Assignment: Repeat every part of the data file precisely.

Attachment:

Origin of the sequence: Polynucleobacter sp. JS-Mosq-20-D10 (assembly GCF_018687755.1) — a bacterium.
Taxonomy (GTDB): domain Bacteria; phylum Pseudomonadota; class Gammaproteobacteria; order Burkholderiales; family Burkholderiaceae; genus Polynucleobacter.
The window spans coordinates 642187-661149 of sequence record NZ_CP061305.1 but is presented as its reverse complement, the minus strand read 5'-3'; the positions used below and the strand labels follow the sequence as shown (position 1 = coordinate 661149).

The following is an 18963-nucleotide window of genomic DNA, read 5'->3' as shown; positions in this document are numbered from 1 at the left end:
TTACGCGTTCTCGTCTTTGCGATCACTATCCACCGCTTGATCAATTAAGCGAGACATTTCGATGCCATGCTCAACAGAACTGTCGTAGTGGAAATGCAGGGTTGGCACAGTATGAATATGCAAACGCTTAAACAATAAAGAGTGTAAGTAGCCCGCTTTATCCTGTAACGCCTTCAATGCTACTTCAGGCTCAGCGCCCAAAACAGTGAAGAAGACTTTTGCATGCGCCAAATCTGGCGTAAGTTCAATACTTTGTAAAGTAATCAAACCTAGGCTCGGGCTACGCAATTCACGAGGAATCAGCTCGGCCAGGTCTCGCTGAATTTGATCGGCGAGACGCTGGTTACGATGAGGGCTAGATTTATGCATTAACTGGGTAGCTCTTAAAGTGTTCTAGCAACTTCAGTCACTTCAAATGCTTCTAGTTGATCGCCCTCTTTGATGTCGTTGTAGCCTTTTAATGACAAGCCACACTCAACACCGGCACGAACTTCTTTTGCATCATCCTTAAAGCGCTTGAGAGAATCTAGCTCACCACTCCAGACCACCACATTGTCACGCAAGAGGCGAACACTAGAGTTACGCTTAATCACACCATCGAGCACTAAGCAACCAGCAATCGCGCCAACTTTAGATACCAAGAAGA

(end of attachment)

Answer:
Origin of the sequence: Polynucleobacter sp. JS-Mosq-20-D10 (assembly GCF_018687755.1) — a bacterium.
Taxonomy (GTDB): domain Bacteria; phylum Pseudomonadota; class Gammaproteobacteria; order Burkholderiales; family Burkholderiaceae; genus Polynucleobacter.
The window spans coordinates 642187-661149 of sequence record NZ_CP061305.1 but is presented as its reverse complement, the minus strand read 5'-3'; the positions used below and the strand labels follow the sequence as shown (position 1 = coordinate 661149).

The following is an 18963-nucleotide window of genomic DNA, read 5'->3' as shown; positions in this document are numbered from 1 at the left end:
TTACGCGTTCTCGTCTTTGCGATCACTATCCACCGCTTGATCAATTAAGCGAGACATTTCGATGCCATGCTCAACAGAACTGTCGTAGTGGAAATGCAGGGTTGGCACAGTATGAATATGCAAACGCTTAAACAATAAAGAGTGTAAGTAGCCCGCTTTATCCTGTAACGCCTTCAATGCTACTTCAGGCTCAGCGCCCAAAACAGTGAAGAAGACTTTTGCATGCGCCAAATCTGGCGTAAGTTCAATACTTTGTAAAGTAATCAAACCTAGGCTCGGGCTACGCAATTCACGAGGAATCAGCTCGGCCAGGTCTCGCTGAATTTGATCGGCGAGACGCTGGTTACGATGAGGGCTAGATTTATGCATTAACTGGGTAGCTCTTAAAGTGTTCTAGCAACTTCAGTCACTTCAAATGCTTCTAGTTGATCGCCCTCTTTGATGTCGTTGTAGCCTTTTAATGACAAGCCACACTCAACACCGGCACGAACTTCTTTTGCATCATCCTTAAAGCGCTTGAGAGAATCTAGCTCACCACTCCAGACCACCACATTGTCACGCAAGAGGCGAACACTAGAGTTACGCTTAATCACACCATCGAGCACTAAGCAACCAGCAATCGCGCCAACTTTAGATACCAAGAAGA